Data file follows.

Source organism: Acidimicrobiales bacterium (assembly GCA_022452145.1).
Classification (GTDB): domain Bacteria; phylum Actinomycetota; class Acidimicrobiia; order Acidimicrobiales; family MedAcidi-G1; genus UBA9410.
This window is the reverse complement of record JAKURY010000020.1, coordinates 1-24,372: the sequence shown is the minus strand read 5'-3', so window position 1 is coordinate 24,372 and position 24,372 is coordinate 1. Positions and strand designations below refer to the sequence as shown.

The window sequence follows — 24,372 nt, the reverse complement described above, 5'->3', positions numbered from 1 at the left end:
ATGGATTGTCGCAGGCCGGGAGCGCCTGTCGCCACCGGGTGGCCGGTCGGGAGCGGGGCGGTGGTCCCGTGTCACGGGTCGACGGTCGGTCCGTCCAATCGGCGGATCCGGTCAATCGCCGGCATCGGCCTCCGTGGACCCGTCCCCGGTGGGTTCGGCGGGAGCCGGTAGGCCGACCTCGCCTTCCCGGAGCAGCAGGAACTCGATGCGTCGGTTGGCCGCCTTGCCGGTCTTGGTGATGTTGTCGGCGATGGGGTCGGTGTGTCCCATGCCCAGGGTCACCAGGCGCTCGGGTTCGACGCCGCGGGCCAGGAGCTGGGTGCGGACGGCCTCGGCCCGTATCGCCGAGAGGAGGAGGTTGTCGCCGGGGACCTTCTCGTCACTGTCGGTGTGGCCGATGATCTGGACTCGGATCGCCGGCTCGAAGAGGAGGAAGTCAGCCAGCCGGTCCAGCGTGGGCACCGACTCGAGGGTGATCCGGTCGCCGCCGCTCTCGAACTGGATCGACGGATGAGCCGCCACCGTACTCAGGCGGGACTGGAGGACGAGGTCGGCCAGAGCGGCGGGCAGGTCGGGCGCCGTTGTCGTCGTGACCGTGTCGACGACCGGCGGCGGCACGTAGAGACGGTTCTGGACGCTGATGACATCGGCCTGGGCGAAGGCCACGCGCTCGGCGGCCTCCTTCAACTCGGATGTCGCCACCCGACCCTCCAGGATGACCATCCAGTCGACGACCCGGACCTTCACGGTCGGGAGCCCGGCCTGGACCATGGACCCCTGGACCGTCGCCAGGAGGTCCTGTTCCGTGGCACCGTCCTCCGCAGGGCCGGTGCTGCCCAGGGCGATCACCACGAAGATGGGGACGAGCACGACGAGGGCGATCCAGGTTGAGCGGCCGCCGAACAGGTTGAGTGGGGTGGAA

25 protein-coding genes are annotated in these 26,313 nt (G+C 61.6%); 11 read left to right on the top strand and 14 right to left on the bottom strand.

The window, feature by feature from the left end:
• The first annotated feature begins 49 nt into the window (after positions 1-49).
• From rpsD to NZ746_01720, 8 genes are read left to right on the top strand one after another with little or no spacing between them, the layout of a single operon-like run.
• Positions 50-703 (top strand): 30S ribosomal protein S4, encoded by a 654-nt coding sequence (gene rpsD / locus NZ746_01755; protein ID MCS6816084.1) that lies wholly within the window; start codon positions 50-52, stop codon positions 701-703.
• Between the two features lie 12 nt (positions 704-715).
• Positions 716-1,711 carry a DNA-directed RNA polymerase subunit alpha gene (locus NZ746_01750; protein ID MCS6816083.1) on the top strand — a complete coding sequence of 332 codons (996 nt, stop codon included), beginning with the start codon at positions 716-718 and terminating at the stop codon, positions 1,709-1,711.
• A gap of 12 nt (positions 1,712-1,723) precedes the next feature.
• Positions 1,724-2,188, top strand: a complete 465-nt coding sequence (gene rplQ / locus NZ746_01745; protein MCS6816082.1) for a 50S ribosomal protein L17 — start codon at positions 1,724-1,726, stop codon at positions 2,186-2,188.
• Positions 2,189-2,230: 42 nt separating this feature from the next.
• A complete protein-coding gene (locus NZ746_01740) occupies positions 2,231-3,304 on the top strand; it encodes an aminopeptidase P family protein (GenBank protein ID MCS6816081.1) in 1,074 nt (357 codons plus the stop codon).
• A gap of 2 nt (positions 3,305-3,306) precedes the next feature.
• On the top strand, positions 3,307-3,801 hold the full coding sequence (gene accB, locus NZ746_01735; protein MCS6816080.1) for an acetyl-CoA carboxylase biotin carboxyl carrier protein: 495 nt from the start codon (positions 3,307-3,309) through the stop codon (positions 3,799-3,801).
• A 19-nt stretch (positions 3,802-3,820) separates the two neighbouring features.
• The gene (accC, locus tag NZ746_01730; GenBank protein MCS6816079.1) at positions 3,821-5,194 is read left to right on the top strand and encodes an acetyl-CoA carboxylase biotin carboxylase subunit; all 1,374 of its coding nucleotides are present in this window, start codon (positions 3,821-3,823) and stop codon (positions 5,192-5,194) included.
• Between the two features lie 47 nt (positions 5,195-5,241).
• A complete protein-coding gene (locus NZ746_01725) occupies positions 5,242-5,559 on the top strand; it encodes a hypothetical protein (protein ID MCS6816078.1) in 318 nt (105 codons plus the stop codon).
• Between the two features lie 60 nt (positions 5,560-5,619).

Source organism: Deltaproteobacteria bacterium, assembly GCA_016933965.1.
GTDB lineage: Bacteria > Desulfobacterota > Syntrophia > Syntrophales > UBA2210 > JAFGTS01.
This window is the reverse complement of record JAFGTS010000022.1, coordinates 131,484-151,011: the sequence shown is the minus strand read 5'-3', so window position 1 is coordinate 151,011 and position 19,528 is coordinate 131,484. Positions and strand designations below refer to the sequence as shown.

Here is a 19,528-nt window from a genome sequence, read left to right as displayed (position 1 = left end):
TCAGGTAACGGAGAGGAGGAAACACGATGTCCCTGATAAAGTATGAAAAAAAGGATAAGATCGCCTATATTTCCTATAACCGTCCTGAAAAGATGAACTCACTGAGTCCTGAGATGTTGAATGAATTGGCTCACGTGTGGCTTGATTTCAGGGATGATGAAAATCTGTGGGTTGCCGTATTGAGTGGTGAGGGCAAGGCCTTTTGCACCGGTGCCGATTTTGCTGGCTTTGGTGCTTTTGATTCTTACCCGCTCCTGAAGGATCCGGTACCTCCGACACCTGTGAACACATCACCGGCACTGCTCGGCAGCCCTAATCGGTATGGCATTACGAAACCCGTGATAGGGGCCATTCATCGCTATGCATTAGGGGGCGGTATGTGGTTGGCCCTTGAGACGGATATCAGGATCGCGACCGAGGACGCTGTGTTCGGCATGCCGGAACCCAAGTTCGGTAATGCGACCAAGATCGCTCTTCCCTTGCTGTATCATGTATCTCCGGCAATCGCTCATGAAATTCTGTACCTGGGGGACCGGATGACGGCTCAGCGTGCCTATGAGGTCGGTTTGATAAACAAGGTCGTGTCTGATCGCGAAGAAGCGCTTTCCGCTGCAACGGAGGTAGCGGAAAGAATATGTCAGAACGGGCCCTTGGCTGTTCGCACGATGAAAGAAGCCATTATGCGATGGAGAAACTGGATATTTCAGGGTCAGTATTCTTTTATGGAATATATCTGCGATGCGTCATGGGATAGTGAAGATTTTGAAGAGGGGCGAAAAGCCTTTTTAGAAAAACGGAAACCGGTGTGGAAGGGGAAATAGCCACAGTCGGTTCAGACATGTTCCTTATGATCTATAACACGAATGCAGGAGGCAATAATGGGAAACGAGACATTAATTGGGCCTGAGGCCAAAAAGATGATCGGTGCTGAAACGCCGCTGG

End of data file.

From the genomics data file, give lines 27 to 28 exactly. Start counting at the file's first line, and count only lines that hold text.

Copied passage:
Here is a 19,528-nt window from a genome sequence, read left to right as displayed (position 1 = left end):
TCAGGTAACGGAGAGGAGGAAACACGATGTCCCTGATAAAGTATGAAAAAAAGGATAAGATCGCCTATATTTCCTATAACCGTCCTGAAAAGATGAACTCACTGAGTCCTGAGATGTTGAATGAATTGGCTCACGTGTGGCTTGATTTCAGGGATGATGAAAATCTGTGGGTTGCCGTATTGAGTGGTGAGGGCAAGGCCTTTTGCACCGGTGCCGATTTTGCTGGCTTTGGTGCTTTTGATTCTTACCCGCTCCTGAAGGATCCGGTACCTCCGACACCTGTGAACACATCACCGGCACTGCTCGGCAGCCCTAATCGGTATGGCATTACGAAACCCGTGATAGGGGCCATTCATCGCTATGCATTAGGGGGCGGTATGTGGTTGGCCCTTGAGACGGATATCAGGATCGCGACCGAGGACGCTGTGTTCGGCATGCCGGAACCCAAGTTCGGTAATGCGACCAAGATCGCTCTTCCCTTGCTGTATCATGTATCTCCGGCAATCGCTCATGAAATTCTGTACCTGGGGGACCGGATGACGGCTCAGCGTGCCTATGAGGTCGGTTTGATAAACAAGGTCGTGTCTGATCGCGAAGAAGCGCTTTCCGCTGCAACGGAGGTAGCGGAAAGAATATGTCAGAACGGGCCCTTGGCTGTTCGCACGATGAAAGAAGCCATTATGCGATGGAGAAACTGGATATTTCAGGGTCAGTATTCTTTTATGGAATATATCTGCGATGCGTCATGGGATAGTGAAGATTTTGAAGAGGGGCGAAAAGCCTTTTTAGAAAAACGGAAACCGGTGTGGAAGGGGAAATAGCCACAGTCGGTTCAGACATGTTCCTTATGATCTATAACACGAATGCAGGAGGCAATAATGGGAAACGAGACATTAATTGGGCCTGAGGCCAAAAAGATGATCGGTGCTGAAACGCCGCTGG